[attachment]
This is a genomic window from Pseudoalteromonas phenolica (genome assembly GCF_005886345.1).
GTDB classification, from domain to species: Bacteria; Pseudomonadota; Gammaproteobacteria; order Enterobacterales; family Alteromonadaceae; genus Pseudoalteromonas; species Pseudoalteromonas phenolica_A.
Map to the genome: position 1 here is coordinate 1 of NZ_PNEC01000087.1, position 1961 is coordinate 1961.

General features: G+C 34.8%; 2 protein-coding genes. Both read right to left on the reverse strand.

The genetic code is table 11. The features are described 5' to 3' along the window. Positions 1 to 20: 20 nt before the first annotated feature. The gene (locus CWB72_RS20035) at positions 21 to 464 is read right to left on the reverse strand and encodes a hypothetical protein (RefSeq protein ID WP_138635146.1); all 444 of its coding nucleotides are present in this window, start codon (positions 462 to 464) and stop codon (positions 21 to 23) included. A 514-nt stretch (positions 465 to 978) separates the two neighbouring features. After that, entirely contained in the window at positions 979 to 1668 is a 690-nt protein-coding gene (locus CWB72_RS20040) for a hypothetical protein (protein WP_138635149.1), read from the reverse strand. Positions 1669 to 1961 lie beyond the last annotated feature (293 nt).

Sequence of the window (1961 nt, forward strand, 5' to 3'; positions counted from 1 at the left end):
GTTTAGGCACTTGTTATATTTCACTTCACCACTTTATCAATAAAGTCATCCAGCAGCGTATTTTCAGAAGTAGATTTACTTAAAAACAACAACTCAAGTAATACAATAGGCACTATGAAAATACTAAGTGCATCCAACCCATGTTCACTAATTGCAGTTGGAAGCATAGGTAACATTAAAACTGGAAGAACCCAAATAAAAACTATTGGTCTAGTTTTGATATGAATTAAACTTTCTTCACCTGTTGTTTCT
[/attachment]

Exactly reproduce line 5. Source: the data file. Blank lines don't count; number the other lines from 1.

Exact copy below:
The genetic code is table 11. The features are described 5' to 3' along the window. Positions 1 to 20: 20 nt before the first annotated feature. The gene (locus CWB72_RS20035) at positions 21 to 464 is read right to left on the reverse strand and encodes a hypothetical protein (RefSeq protein ID WP_138635146.1); all 444 of its coding nucleotides are present in this window, start codon (positions 462 to 464) and stop codon (positions 21 to 23) included. A 514-nt stretch (positions 465 to 978) separates the two neighbouring features. After that, entirely contained in the window at positions 979 to 1668 is a 690-nt protein-coding gene (locus CWB72_RS20040) for a hypothetical protein (protein WP_138635149.1), read from the reverse strand. Positions 1669 to 1961 lie beyond the last annotated feature (293 nt).